Whistleblower News: Bitcoin Exchange, SEC Reward12/05/2017
There’s an $814 Million Mystery Near the Heart of the Biggest Bitcoin Exchange
After Wells Fargo severed ties, Tether won’t name its banks
Bitfinex says it’s hired a law firm to contest false claims
Among the many mysteries at the heart of the cryptocurrency market are these: Does $814 million of a digital token known as tether really exist? And what is tether’s connection to Bitfinex, the world’s biggest bitcoin exchange?
This is the state of crypto in late 2017, where questions about the companies behind the currencies are multiplying with the profits. While cryptocurrencies appeal to people who lack faith in governments and banks, the digital assets often require a blind trust in companies about which few facts are available. read more »
Two more illustrious Japanese firms admit to falsifying quality data
Toray Industries, a textiles and chemicals giant, is the latest pillar of corporate Japan to admit to quality problems. This week a subsidiary said it had faked inspections on reinforcement cords used to strengthen car tyres. Sadayuki Sakakibara, a former president of Toray, said he was “ashamed” and apologised on behalf of Keidanren, the powerful business lobby he now heads. On November 23rd, Mitsubishi Materials sheepishly confessed (during a public holiday) that its subsidiaries had falsified data, on aluminium and other products used in aircraft and cars, given to customers in Japan, America, China and Taiwan. Those customers include Japan’s air force, earning a rebuke from Itsunori Onodera, the defence minister. read more »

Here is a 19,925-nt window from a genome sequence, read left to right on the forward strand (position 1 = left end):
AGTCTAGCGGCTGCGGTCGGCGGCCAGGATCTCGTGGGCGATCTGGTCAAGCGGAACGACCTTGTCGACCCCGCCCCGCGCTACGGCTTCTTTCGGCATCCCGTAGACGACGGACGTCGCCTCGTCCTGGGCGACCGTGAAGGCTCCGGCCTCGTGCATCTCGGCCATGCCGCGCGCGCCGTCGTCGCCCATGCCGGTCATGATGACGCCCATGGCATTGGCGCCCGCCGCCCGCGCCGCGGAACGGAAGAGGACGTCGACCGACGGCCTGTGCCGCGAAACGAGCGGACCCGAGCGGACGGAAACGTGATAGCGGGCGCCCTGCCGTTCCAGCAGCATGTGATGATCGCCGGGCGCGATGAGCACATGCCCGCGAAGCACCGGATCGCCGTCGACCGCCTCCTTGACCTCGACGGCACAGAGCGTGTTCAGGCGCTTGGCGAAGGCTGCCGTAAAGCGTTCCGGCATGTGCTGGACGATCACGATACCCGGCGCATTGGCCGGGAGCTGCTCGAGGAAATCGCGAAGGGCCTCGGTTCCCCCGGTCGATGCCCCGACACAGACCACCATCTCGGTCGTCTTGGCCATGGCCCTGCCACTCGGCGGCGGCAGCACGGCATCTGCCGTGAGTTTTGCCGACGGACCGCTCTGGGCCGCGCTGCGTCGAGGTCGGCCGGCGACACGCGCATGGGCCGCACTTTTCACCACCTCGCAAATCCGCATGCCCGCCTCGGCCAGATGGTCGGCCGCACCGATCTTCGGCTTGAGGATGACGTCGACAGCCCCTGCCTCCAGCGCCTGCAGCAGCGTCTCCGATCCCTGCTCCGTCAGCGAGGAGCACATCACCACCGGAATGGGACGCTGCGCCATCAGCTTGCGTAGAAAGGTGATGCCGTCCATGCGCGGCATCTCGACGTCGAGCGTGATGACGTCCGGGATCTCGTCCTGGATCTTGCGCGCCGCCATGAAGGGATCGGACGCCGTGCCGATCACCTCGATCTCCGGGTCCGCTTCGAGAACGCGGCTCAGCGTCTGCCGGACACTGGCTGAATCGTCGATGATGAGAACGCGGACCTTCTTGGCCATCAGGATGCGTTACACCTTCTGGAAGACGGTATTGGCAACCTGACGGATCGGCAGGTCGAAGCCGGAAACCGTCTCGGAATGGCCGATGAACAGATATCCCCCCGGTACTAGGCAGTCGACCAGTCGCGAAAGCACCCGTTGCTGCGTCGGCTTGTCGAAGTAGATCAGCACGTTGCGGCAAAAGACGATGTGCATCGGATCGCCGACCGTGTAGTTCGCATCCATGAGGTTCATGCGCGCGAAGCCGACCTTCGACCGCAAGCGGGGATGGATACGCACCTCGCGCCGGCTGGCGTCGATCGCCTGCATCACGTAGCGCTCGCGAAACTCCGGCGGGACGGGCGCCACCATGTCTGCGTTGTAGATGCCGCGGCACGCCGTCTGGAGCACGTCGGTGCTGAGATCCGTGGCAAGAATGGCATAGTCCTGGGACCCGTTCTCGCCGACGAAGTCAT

Former Company Insider Earns More Than $4.1 Million for Whistleblower Tip
The Securities and Exchange Commission today announced an award of more than $4.1 million to a former company insider who alerted the agency to a widespread, multi-year securities law violation and continued to provide important information and assistance throughout the SEC’s investigation. The whistleblower is the third awarded by the SEC in the past week. read more »
Digital Display Advertising Firm, Executives Charged With Bilking Investors
The Securities and Exchange Commission today charged a Seattle-area outdoor digital signage advertising company and two of its senior executives with stealing more than $2 million from retail investors.
According to the SEC’s complaint filed in U.S. District Court in Seattle, Digi Outdoor Media Inc.’s former chief executive officer, Donald MacCord Jr., and chief financial officer Shannon Doyle raised nearly $4.5 million in promissory notes by claiming they would use investor money to construct and install digital signs for commercial advertising around Washington, D.C. Instead, the complaint alleges that MacCord and Doyle secretly diverted millions of dollars of investor money for their own personal use, including MacCord’s luxury cars, $20,000 per month rent on a Southern California mansion, nanny and housekeeping services, and private school tuition for his children, while Doyle diverted several hundred thousand dollars to his other unrelated businesses. read more »